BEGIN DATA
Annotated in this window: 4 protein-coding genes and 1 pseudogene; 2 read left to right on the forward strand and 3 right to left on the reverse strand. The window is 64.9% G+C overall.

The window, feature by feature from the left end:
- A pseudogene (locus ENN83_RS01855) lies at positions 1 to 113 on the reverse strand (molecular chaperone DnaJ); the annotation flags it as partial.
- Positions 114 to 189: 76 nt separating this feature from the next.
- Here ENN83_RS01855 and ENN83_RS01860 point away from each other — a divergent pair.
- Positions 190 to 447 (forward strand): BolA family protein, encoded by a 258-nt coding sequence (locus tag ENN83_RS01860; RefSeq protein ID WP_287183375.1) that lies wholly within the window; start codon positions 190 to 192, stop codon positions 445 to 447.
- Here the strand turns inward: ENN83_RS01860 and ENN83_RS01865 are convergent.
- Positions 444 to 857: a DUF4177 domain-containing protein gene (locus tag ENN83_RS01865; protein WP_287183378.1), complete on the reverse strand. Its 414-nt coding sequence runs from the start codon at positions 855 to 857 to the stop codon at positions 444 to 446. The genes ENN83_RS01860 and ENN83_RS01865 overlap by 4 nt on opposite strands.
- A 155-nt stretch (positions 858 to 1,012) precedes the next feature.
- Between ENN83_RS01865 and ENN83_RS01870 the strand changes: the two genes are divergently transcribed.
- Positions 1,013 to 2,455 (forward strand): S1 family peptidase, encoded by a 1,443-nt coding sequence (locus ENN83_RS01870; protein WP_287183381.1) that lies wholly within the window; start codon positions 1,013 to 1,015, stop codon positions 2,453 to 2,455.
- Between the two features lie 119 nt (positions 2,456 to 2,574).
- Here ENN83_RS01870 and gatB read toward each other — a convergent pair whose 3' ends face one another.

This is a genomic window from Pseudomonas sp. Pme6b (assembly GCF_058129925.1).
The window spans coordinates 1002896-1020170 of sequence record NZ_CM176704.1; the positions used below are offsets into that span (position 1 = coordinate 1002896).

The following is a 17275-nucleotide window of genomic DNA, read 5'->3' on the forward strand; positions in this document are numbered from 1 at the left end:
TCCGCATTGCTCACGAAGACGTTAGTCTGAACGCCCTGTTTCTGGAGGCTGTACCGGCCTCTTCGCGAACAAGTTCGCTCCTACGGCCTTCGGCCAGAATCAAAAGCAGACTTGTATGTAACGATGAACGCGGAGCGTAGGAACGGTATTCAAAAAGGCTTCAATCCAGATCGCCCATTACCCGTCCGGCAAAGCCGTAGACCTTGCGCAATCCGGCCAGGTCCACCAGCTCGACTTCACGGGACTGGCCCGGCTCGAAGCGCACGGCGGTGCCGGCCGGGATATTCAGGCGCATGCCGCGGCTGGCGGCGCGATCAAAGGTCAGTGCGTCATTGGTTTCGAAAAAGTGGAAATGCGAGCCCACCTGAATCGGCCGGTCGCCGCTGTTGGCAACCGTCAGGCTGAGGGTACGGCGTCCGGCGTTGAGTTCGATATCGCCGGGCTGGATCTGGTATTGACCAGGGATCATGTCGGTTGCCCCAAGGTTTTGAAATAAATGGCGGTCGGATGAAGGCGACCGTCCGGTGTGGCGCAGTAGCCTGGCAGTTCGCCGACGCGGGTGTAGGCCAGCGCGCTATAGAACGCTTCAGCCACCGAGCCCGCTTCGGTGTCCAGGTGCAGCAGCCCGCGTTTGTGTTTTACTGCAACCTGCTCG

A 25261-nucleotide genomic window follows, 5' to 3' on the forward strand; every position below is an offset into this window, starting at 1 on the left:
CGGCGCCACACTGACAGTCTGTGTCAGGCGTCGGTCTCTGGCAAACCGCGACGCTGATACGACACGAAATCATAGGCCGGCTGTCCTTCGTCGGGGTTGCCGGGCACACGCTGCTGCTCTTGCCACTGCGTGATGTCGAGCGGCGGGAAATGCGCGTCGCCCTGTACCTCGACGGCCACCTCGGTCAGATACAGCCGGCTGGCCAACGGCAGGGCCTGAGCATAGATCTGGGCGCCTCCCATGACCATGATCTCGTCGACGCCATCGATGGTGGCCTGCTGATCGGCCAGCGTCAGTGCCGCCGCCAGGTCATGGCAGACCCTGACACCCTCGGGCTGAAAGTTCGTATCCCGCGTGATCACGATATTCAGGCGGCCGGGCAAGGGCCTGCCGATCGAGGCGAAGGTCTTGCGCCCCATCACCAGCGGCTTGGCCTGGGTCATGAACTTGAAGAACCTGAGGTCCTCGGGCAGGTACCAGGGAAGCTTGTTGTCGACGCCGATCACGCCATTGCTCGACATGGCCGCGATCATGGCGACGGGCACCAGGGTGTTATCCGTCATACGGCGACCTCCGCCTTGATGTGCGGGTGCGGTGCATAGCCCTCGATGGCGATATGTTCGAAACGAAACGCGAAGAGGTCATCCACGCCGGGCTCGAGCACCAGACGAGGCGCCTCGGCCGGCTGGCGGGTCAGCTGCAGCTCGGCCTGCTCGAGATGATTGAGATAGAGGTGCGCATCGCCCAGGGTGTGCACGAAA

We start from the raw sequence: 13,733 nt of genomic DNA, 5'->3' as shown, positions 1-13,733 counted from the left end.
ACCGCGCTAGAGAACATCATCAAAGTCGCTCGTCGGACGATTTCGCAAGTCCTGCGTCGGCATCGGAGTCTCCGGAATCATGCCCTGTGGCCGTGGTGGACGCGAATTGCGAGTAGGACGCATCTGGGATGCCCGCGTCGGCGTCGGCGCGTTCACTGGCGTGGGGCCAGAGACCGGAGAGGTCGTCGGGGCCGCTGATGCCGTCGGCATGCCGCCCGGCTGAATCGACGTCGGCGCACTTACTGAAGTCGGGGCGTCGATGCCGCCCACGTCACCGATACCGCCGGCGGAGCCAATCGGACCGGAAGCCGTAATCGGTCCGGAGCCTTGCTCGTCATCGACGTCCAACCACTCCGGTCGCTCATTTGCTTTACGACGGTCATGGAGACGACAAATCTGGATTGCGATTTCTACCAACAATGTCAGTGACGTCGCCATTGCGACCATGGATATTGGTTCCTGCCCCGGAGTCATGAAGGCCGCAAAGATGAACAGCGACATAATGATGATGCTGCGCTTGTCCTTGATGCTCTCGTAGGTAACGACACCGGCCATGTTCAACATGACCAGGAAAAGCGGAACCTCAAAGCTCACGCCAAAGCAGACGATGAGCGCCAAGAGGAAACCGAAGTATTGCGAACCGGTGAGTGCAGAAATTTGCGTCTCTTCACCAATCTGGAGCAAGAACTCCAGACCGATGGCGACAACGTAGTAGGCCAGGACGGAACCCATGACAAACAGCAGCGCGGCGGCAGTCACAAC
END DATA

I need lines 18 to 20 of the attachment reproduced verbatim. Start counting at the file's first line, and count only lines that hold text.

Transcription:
A 25261-nucleotide genomic window follows, 5' to 3' on the forward strand; every position below is an offset into this window, starting at 1 on the left:
CGGCGCCACACTGACAGTCTGTGTCAGGCGTCGGTCTCTGGCAAACCGCGACGCTGATACGACACGAAATCATAGGCCGGCTGTCCTTCGTCGGGGTTGCCGGGCACACGCTGCTGCTCTTGCCACTGCGTGATGTCGAGCGGCGGGAAATGCGCGTCGCCCTGTACCTCGACGGCCACCTCGGTCAGATACAGCCGGCTGGCCAACGGCAGGGCCTGAGCATAGATCTGGGCGCCTCCCATGACCATGATCTCGTCGACGCCATCGATGGTGGCCTGCTGATCGGCCAGCGTCAGTGCCGCCGCCAGGTCATGGCAGACCCTGACACCCTCGGGCTGAAAGTTCGTATCCCGCGTGATCACGATATTCAGGCGGCCGGGCAAGGGCCTGCCGATCGAGGCGAAGGTCTTGCGCCCCATCACCAGCGGCTTGGCCTGGGTCATGAACTTGAAGAACCTGAGGTCCTCGGGCAGGTACCAGGGAAGCTTGTTGTCGACGCCGATCACGCCATTGCTCGACATGGCCGCGATCATGGCGACGGGCACCAGGGTGTTATCCGTCATACGGCGACCTCCGCCTTGATGTGCGGGTGCGGTGCATAGCCCTCGATGGCGATATGTTCGAAACGAAACGCGAAGAGGTCATCCACGCCGGGCTCGAGCACCAGACGAGGCGCCTCGGCCGGCTGGCGGGTCAGCTGCAGCTCGGCCTGCTCGAGATGATTGAGATAGAGGTGCGCATCGCCCAGGGTGTGCACGAAA

We start from the raw sequence: 13,733 nt of genomic DNA, 5'->3' as shown, positions 1-13,733 counted from the left end.